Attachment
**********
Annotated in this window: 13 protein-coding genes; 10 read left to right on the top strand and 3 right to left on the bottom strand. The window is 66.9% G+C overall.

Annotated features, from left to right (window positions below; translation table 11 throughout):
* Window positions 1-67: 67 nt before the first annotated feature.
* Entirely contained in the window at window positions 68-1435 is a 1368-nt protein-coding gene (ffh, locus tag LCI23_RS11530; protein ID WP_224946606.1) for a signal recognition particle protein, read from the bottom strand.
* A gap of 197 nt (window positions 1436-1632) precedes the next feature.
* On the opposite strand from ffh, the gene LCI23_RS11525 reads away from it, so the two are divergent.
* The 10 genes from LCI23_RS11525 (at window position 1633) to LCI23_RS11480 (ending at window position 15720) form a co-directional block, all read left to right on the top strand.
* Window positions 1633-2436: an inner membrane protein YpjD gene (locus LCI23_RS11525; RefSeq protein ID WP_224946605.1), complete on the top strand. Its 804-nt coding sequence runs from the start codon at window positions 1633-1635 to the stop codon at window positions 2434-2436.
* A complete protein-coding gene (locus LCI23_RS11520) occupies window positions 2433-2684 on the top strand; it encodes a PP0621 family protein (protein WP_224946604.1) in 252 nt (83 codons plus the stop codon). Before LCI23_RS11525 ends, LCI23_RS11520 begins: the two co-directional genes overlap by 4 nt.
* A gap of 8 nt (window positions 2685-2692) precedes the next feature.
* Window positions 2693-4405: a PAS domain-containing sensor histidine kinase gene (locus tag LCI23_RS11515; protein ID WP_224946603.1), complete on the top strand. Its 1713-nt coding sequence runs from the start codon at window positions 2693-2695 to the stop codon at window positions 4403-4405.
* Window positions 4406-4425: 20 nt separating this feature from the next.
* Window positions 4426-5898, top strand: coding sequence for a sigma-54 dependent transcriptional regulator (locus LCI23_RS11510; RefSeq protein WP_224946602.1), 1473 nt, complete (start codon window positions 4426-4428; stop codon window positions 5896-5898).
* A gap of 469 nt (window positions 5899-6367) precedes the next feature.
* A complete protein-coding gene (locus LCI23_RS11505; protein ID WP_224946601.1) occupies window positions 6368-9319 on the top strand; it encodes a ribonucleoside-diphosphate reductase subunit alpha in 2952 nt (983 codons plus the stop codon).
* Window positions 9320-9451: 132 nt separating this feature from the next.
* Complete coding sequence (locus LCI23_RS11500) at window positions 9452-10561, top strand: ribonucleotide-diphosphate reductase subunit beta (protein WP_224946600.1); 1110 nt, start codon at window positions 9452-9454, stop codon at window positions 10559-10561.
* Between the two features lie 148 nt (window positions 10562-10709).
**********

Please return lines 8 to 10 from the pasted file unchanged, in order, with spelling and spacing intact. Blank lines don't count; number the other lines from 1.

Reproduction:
* Window positions 1633-2436: an inner membrane protein YpjD gene (locus LCI23_RS11525; RefSeq protein ID WP_224946605.1), complete on the top strand. Its 804-nt coding sequence runs from the start codon at window positions 1633-1635 to the stop codon at window positions 2434-2436.
* A complete protein-coding gene (locus LCI23_RS11520) occupies window positions 2433-2684 on the top strand; it encodes a PP0621 family protein (protein WP_224946604.1) in 252 nt (83 codons plus the stop codon). Before LCI23_RS11525 ends, LCI23_RS11520 begins: the two co-directional genes overlap by 4 nt.
* A gap of 8 nt (window positions 2685-2692) precedes the next feature.